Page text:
Relationships are pretty often thought of strictly in the context of romantic attachments. Especially this time of year as we emphasize love and romance, couples, and all that comes along with it. But there are other relationships we sometimes forget to emphasize. Friends, family, co-workers, support group members, or neighbors. All of these, too, are relationships. It’s difficult in a world where things move a mile a minute and there is so much vying for our attention to remember to think of these other relationships and place some emphasis on them as well. Not just when the stores turn to red and pink and the costs of flowers rise to somewhat ridiculous levels.
While romantic relationships are important and make up a good portion of our understanding of relationships, support and encouragement for many often comes from those they are not romantically linked to. Friends who are there for us when we need a shoulder to cry on or a hand up when we are weak. Support group members who share their own story and listen to ours as we all try to live our lives as best we can and make the most out of all we have. Neighbors or co-workers who help us pass the time during work or who we bond with over community concerns and celebrations. These relationships, just as important as romantic ones, help shape both who we are as well as those around us and are strong bonds during trying and uncertain times. This month in addition to celebrating and relishing any romantic relationship we may be in and acknowledging the importance of this in our lives, let us take some time to also thank and celebrate the other relationships in our lives with people we love… just not in that way. Remind your friends and family what they mean to you or show appreciation and gratitude to your co-workers or support group members. It may not be the stuff of Hallmark movies but I’m sure they’ll really appreciate it that you took the time.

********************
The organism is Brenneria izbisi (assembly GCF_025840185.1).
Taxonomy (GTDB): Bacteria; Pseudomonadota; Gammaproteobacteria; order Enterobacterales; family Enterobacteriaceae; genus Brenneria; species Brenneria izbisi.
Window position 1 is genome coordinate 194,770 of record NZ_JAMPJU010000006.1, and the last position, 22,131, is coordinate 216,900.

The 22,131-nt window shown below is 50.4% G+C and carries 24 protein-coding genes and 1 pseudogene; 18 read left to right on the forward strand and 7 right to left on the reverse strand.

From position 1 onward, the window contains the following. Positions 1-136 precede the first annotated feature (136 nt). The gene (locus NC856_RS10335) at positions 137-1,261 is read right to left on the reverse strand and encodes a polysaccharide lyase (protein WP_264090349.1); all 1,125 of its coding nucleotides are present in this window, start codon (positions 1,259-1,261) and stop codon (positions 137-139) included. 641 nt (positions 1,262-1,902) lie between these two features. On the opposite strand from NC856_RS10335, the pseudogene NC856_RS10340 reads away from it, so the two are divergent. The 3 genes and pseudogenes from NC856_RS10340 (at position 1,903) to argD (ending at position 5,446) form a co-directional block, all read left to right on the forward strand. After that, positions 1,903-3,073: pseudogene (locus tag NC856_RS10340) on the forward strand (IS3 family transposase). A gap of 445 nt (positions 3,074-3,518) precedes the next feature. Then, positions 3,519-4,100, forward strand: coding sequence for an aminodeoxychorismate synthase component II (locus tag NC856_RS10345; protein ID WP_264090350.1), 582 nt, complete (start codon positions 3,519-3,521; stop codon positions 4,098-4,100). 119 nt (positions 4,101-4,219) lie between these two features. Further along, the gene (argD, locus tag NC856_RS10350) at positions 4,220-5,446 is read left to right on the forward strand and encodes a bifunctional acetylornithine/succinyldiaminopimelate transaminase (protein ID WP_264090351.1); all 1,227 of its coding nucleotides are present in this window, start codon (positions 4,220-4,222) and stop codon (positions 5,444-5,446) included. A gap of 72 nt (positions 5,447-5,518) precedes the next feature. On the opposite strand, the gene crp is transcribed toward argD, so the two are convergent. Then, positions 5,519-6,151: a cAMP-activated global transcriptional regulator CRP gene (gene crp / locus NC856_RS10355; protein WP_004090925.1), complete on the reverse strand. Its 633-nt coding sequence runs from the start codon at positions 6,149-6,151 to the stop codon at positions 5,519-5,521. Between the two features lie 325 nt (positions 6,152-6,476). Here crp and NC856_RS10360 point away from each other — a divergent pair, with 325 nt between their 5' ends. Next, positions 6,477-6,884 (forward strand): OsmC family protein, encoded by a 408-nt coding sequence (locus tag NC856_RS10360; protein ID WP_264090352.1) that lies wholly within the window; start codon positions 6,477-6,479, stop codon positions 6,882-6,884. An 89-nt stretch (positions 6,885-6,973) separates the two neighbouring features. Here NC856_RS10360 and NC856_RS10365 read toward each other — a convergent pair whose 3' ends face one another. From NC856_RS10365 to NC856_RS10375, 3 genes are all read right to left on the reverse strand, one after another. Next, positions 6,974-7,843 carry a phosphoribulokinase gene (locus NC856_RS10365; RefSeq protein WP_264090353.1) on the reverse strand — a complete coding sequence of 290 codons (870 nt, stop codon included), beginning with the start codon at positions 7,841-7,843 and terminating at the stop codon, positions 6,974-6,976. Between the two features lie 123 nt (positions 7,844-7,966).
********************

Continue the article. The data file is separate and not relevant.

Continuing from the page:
When talking about MS symptoms, many know how different and varied these can be with the disease – from the different types that can occur to their various degrees of severity, what affects one person can be very different to another. The symptoms that MS causes can not only have impact on the person experiencing them, but on those around them as well. Certain symptoms can impact relationships and unfortunately, once again, MS acts as if it has complete control over all facets of one’s life, but this is not the case. Not when individuals can do things and make choices to manage these symptoms and work hard to combat them as much as possible. It’s not easy or always a possibility, but MS has to know that it’s getting a fight from the other side and the disease is not always going to be victorious.
One of the MS symptoms that can have direct impact on relationships is issues with sexual dysfunction. This is usually a less talked about symptom and one that many shy away from discussing or disclosing. But it is one that deserves attention and awareness, because many can experience it and it’s important to know they’re not alone in this. It’s bad enough that MS causes symptoms that can impact daily routines, schedule, work habits and other factors, but really—does it also have to come between individuals sexually, in their most private moments and encounters? Come on MS, do you mind?